The minute I stepped out of the car in the parking lot at The College of Saint Rose, I knew I had found my next home. At the end of our visit and tour, I told my parents this was the school I was going to attend. They were nervous, and asked how I could be certain when we hadn’t visited any other schools. But I knew St. Rose had everything I wanted. It was accessible, small, academically strong in my chosen course of study, and everyone we met that day had been friendly. I applied for early acceptance, not even considering a plan B in case they didn’t accept me. I was going to St. Rose.

Thankfully, they accepted me because I never did apply to another college before I left for my exchange student year. I started St. Rose excited to throw myself into the college experience. I took full advantage of the state vocational rehabilitation programs which offered assistance for students with disabilities. Book scholarships, tuition assistance, personal care assistance – all helped me fully participate in secondary education. I did not require classroom modifications other than the occasional assistance moving a desk or chair when I had to make a presentation. When it came time for me to complete my student teaching and clinical practicum, the placement office worked with me to locate accessible sites.

I have remained employed full time since completing my graduate degree in 1996. My occupations have always been tied to disability in some way. Disability is my life. My years working as a speech-language pathologist allowed me to help others with disabilities in meaningful ways. When I decided to leave clinical life, I tried cubicle work in an office. But I am too strong of an ESFJ personality to work in a cube farm.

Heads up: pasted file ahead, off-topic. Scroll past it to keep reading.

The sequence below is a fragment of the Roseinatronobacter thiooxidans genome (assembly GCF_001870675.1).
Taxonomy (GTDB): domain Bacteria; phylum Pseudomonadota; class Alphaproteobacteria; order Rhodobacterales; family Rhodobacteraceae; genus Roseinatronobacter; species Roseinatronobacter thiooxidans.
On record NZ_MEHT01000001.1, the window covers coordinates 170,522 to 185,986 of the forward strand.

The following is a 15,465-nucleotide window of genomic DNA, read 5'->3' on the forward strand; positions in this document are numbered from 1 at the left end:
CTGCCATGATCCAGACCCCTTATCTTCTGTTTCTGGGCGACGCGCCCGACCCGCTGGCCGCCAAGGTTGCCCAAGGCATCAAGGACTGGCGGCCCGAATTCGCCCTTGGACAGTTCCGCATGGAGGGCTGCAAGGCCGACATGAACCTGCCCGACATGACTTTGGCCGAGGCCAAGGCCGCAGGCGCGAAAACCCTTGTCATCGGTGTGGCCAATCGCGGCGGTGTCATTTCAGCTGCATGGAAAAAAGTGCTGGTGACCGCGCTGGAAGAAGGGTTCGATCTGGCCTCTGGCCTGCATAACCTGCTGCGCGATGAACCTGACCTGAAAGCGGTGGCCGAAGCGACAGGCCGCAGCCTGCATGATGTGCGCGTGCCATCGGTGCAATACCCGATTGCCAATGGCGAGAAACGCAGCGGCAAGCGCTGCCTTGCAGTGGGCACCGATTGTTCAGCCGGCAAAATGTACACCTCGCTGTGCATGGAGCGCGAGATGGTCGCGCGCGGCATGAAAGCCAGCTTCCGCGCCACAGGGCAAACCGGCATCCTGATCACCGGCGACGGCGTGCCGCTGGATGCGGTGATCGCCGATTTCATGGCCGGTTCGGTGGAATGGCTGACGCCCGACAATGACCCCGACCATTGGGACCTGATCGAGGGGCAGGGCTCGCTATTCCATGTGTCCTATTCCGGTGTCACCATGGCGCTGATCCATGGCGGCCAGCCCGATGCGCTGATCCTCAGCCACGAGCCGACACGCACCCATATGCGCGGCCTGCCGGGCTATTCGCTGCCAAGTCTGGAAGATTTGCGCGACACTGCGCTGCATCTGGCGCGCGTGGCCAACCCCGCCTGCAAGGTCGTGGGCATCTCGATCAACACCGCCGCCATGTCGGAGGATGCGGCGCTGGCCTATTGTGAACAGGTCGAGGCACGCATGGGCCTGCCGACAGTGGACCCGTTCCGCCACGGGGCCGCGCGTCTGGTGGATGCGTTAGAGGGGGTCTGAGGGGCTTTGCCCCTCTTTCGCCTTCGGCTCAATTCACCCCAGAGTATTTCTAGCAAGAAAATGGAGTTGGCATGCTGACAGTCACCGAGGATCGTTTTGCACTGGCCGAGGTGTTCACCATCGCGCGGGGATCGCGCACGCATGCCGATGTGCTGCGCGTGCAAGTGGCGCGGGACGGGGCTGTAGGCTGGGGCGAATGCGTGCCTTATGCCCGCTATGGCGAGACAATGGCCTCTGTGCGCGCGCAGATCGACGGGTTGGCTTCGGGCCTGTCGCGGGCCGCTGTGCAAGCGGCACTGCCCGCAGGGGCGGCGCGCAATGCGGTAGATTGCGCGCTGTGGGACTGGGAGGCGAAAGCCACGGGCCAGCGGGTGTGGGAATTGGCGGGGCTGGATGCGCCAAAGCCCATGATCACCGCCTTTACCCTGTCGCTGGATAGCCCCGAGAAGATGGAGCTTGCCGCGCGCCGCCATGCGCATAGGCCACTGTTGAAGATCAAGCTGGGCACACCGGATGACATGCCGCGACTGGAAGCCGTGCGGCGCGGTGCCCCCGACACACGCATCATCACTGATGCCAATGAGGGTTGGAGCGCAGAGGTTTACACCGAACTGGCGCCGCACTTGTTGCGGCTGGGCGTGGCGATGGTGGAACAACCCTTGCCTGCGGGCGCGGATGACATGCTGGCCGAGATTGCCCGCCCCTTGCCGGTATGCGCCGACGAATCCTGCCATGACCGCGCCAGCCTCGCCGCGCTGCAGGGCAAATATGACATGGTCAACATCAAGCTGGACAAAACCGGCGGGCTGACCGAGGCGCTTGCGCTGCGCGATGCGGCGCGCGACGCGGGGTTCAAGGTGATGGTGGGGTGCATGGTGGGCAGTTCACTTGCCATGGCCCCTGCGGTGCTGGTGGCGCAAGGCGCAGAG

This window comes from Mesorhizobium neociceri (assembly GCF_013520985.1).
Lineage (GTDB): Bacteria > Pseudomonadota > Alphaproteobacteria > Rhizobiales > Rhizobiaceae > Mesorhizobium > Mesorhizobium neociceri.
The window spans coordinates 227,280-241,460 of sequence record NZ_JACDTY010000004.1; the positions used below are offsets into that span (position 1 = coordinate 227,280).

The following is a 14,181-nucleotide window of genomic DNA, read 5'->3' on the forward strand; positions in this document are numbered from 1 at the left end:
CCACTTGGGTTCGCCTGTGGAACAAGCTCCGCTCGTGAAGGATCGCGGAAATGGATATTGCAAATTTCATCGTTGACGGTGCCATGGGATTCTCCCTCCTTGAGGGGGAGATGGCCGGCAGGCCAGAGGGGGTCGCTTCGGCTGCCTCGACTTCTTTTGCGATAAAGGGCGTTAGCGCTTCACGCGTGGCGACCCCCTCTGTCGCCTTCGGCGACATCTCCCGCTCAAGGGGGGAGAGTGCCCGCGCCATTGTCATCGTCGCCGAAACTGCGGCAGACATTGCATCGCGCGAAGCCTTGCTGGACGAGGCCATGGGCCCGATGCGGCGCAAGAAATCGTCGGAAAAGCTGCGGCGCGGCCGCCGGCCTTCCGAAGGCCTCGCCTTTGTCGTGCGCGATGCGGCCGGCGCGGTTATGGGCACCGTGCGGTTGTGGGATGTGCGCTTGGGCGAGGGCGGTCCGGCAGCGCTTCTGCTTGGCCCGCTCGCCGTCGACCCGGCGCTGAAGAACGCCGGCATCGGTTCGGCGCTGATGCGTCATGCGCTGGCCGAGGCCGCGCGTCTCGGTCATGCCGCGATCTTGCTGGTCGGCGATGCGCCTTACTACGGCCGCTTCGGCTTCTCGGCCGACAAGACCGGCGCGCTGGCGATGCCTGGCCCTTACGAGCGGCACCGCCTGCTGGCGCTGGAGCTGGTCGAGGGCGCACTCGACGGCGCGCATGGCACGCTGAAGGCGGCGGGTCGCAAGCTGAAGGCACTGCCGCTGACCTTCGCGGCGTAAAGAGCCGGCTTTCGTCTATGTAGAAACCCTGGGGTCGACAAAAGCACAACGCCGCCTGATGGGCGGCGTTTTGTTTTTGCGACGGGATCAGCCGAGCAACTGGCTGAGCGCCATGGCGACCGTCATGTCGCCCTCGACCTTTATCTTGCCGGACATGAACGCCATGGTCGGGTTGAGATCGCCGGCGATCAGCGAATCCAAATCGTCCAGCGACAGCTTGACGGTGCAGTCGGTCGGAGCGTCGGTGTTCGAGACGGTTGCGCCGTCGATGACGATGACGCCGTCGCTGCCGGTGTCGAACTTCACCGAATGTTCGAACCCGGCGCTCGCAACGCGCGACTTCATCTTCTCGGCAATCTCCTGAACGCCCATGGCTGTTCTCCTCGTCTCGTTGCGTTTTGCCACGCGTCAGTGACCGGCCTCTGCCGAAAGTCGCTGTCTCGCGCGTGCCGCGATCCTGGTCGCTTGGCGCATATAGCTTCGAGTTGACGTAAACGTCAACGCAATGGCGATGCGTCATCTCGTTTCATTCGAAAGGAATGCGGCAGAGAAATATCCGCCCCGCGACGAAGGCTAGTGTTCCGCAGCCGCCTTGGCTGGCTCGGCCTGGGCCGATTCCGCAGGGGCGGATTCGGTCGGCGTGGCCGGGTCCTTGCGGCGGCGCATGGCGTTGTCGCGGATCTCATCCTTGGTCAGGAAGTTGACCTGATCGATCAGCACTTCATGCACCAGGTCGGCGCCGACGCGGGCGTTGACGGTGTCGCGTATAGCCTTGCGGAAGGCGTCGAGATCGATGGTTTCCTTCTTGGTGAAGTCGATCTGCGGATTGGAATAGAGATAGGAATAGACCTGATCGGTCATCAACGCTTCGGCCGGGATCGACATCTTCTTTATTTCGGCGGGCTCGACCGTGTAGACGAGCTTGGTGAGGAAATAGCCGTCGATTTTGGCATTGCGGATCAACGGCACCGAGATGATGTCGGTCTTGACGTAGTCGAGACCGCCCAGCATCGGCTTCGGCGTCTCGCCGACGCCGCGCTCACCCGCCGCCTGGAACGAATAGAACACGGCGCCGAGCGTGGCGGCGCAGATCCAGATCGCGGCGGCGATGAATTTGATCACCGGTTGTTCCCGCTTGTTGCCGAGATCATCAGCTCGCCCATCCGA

My employment experience is not typical for adults with disabilities. According to the 2012 American Community Survey (the most recent data on their website) only twenty percent of non-institutionalized persons with disabilities aged 21-64 in the United States were employed full time for a full year. The percentage for women aged 21-64 years is even less – fourteen percent.

There are many reasons for the disparities but I am an outlier because those who influenced my education expected me to succeed. I wrote about this last year in a blog post for the US Department of Labor, Office of Disability Employment Disability.Blog. I was empowered by those who did not see my disability as an educational or vocational barrier.

I will continue to work as long as I am physically able. The financial realities I wrote of last week for this challenge limit my ability to accrue assets, making continued employment a necessity. My current job allows me to combine my passion and advocacy with my skills as a communicator. The taxpayers spent too much money getting me educated to have me stop working now after just twenty years! I owe it to them to use that education in an occupation serving others for as long as I can.

National Disability Employment and Awareness Month

Here in the United States, October is many things. Breast Cancer Awareness Month. Domestic Violence Awareness Month. Down Syndrome Awareness Month. Spina Bifida Awareness Month. Pastors Appreciation Month (in case you are already aware of your pastor and want to do more).

October is also National Disability Employment and Awareness Month (NDEAM). This campaign is held annually to raise awareness of disability employment issues and to celebrate the contributions of workers who have disabilities. The theme for this year is “Expect. Employ. Empower.”

Earlier this year, I wrote a guest blog post for Disability.Blog – the blog of Disability.gov, which is managed by the U.S. Department of Labor’s Office of Disability Employment Policy. In honor of this month, and in case you missed it the first time around, you can find it here:

Great Expectations Guest Blog Post

The statistics related to employment for people with disabilities are sobering. There are many reasons for this, and I will save my thoughts on those reasons for another time. If you are in a position to help someone with a disability fulfill their dream of employment, you have the opportunity to offer empowerment. We all feel better when we feel valued.